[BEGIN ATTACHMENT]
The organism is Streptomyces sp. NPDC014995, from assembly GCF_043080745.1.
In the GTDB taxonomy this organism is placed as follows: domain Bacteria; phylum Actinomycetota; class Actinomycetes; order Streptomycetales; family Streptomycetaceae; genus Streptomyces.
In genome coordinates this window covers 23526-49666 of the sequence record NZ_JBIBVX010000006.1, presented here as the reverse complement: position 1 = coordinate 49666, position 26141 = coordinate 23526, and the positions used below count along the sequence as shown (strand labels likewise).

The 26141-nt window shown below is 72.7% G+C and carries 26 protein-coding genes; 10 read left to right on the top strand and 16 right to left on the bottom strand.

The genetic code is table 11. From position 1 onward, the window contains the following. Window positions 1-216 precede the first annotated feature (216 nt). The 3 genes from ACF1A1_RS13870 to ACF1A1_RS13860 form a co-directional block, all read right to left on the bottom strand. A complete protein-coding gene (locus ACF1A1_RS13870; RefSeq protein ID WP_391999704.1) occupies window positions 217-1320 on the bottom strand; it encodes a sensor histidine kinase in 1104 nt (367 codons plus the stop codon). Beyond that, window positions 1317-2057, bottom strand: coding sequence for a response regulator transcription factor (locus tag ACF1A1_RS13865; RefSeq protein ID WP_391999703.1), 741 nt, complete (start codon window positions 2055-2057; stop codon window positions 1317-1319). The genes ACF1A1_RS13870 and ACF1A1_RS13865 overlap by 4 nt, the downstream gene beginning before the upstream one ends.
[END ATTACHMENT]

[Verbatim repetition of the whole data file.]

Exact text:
The organism is Streptomyces sp. NPDC014995, from assembly GCF_043080745.1.
In the GTDB taxonomy this organism is placed as follows: domain Bacteria; phylum Actinomycetota; class Actinomycetes; order Streptomycetales; family Streptomycetaceae; genus Streptomyces.
In genome coordinates this window covers 23526-49666 of the sequence record NZ_JBIBVX010000006.1, presented here as the reverse complement: position 1 = coordinate 49666, position 26141 = coordinate 23526, and the positions used below count along the sequence as shown (strand labels likewise).

The 26141-nt window shown below is 72.7% G+C and carries 26 protein-coding genes; 10 read left to right on the top strand and 16 right to left on the bottom strand.

The genetic code is table 11. From position 1 onward, the window contains the following. Window positions 1-216 precede the first annotated feature (216 nt). The 3 genes from ACF1A1_RS13870 to ACF1A1_RS13860 form a co-directional block, all read right to left on the bottom strand. A complete protein-coding gene (locus ACF1A1_RS13870; RefSeq protein ID WP_391999704.1) occupies window positions 217-1320 on the bottom strand; it encodes a sensor histidine kinase in 1104 nt (367 codons plus the stop codon). Beyond that, window positions 1317-2057, bottom strand: coding sequence for a response regulator transcription factor (locus tag ACF1A1_RS13865; RefSeq protein ID WP_391999703.1), 741 nt, complete (start codon window positions 2055-2057; stop codon window positions 1317-1319). The genes ACF1A1_RS13870 and ACF1A1_RS13865 overlap by 4 nt, the downstream gene beginning before the upstream one ends.